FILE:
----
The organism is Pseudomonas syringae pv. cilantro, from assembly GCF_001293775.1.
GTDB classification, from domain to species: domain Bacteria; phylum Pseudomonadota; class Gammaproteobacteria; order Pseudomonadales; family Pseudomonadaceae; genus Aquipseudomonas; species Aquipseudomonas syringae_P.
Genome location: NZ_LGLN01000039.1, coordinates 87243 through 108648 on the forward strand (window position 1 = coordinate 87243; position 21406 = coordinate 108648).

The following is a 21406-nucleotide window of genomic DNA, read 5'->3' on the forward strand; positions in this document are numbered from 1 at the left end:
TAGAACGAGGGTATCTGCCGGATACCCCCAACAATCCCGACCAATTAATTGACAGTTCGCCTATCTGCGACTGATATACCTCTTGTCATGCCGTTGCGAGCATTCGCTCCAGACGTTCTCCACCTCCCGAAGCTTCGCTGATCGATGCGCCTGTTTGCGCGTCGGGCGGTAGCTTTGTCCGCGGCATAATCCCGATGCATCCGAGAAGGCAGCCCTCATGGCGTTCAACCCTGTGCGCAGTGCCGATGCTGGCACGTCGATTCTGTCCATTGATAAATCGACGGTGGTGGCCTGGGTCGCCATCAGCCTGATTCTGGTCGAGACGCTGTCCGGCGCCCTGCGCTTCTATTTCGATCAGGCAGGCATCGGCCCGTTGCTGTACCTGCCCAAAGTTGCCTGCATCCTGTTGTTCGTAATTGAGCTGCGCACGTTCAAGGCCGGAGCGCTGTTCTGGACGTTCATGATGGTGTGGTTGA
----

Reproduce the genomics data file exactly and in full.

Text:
The organism is Pseudomonas syringae pv. cilantro, from assembly GCF_001293775.1.
GTDB classification, from domain to species: domain Bacteria; phylum Pseudomonadota; class Gammaproteobacteria; order Pseudomonadales; family Pseudomonadaceae; genus Aquipseudomonas; species Aquipseudomonas syringae_P.
Genome location: NZ_LGLN01000039.1, coordinates 87243 through 108648 on the forward strand (window position 1 = coordinate 87243; position 21406 = coordinate 108648).

The following is a 21406-nucleotide window of genomic DNA, read 5'->3' on the forward strand; positions in this document are numbered from 1 at the left end:
TAGAACGAGGGTATCTGCCGGATACCCCCAACAATCCCGACCAATTAATTGACAGTTCGCCTATCTGCGACTGATATACCTCTTGTCATGCCGTTGCGAGCATTCGCTCCAGACGTTCTCCACCTCCCGAAGCTTCGCTGATCGATGCGCCTGTTTGCGCGTCGGGCGGTAGCTTTGTCCGCGGCATAATCCCGATGCATCCGAGAAGGCAGCCCTCATGGCGTTCAACCCTGTGCGCAGTGCCGATGCTGGCACGTCGATTCTGTCCATTGATAAATCGACGGTGGTGGCCTGGGTCGCCATCAGCCTGATTCTGGTCGAGACGCTGTCCGGCGCCCTGCGCTTCTATTTCGATCAGGCAGGCATCGGCCCGTTGCTGTACCTGCCCAAAGTTGCCTGCATCCTGTTGTTCGTAATTGAGCTGCGCACGTTCAAGGCCGGAGCGCTGTTCTGGACGTTCATGATGGTGTGGTTGA